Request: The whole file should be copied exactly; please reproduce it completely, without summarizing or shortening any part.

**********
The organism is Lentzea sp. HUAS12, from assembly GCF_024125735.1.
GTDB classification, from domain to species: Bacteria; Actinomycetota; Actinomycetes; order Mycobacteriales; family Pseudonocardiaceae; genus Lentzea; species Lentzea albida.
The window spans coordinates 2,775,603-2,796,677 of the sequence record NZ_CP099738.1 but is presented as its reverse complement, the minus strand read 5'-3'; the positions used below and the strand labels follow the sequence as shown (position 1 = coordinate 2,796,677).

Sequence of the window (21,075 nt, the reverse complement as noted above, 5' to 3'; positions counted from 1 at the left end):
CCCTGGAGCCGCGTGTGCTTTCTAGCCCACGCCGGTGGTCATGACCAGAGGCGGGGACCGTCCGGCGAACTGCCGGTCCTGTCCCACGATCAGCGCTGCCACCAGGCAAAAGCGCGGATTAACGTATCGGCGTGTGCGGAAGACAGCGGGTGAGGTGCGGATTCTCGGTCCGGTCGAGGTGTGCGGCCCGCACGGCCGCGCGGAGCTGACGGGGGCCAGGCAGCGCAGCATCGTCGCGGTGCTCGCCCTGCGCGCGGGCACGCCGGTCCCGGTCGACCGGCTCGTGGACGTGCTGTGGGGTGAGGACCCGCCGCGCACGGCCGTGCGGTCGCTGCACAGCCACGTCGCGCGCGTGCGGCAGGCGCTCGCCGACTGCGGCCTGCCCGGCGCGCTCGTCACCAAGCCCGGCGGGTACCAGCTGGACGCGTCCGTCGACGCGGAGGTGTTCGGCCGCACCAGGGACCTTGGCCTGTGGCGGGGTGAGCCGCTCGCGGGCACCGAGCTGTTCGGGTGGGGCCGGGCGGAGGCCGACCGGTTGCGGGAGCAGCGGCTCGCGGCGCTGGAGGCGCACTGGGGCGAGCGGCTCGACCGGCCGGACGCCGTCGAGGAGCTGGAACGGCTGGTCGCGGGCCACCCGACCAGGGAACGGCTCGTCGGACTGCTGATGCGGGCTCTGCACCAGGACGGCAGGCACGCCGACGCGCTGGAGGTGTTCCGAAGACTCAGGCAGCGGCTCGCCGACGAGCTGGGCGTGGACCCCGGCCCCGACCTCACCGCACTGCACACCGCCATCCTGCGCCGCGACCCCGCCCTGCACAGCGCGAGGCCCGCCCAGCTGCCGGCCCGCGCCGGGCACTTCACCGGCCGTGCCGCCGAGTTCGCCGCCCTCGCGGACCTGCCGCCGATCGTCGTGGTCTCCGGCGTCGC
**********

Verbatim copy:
The organism is Lentzea sp. HUAS12, from assembly GCF_024125735.1.
GTDB classification, from domain to species: Bacteria; Actinomycetota; Actinomycetes; order Mycobacteriales; family Pseudonocardiaceae; genus Lentzea; species Lentzea albida.
The window spans coordinates 2,775,603-2,796,677 of the sequence record NZ_CP099738.1 but is presented as its reverse complement, the minus strand read 5'-3'; the positions used below and the strand labels follow the sequence as shown (position 1 = coordinate 2,796,677).

Sequence of the window (21,075 nt, the reverse complement as noted above, 5' to 3'; positions counted from 1 at the left end):
CCCTGGAGCCGCGTGTGCTTTCTAGCCCACGCCGGTGGTCATGACCAGAGGCGGGGACCGTCCGGCGAACTGCCGGTCCTGTCCCACGATCAGCGCTGCCACCAGGCAAAAGCGCGGATTAACGTATCGGCGTGTGCGGAAGACAGCGGGTGAGGTGCGGATTCTCGGTCCGGTCGAGGTGTGCGGCCCGCACGGCCGCGCGGAGCTGACGGGGGCCAGGCAGCGCAGCATCGTCGCGGTGCTCGCCCTGCGCGCGGGCACGCCGGTCCCGGTCGACCGGCTCGTGGACGTGCTGTGGGGTGAGGACCCGCCGCGCACGGCCGTGCGGTCGCTGCACAGCCACGTCGCGCGCGTGCGGCAGGCGCTCGCCGACTGCGGCCTGCCCGGCGCGCTCGTCACCAAGCCCGGCGGGTACCAGCTGGACGCGTCCGTCGACGCGGAGGTGTTCGGCCGCACCAGGGACCTTGGCCTGTGGCGGGGTGAGCCGCTCGCGGGCACCGAGCTGTTCGGGTGGGGCCGGGCGGAGGCCGACCGGTTGCGGGAGCAGCGGCTCGCGGCGCTGGAGGCGCACTGGGGCGAGCGGCTCGACCGGCCGGACGCCGTCGAGGAGCTGGAACGGCTGGTCGCGGGCCACCCGACCAGGGAACGGCTCGTCGGACTGCTGATGCGGGCTCTGCACCAGGACGGCAGGCACGCCGACGCGCTGGAGGTGTTCCGAAGACTCAGGCAGCGGCTCGCCGACGAGCTGGGCGTGGACCCCGGCCCCGACCTCACCGCACTGCACACCGCCATCCTGCGCCGCGACCCCGCCCTGCACAGCGCGAGGCCCGCCCAGCTGCCGGCCCGCGCCGGGCACTTCACCGGCCGTGCCGCCGAGTTCGCCGCCCTCGCGGACCTGCCGCCGATCGTCGTGGTCTCCGGCGTCGC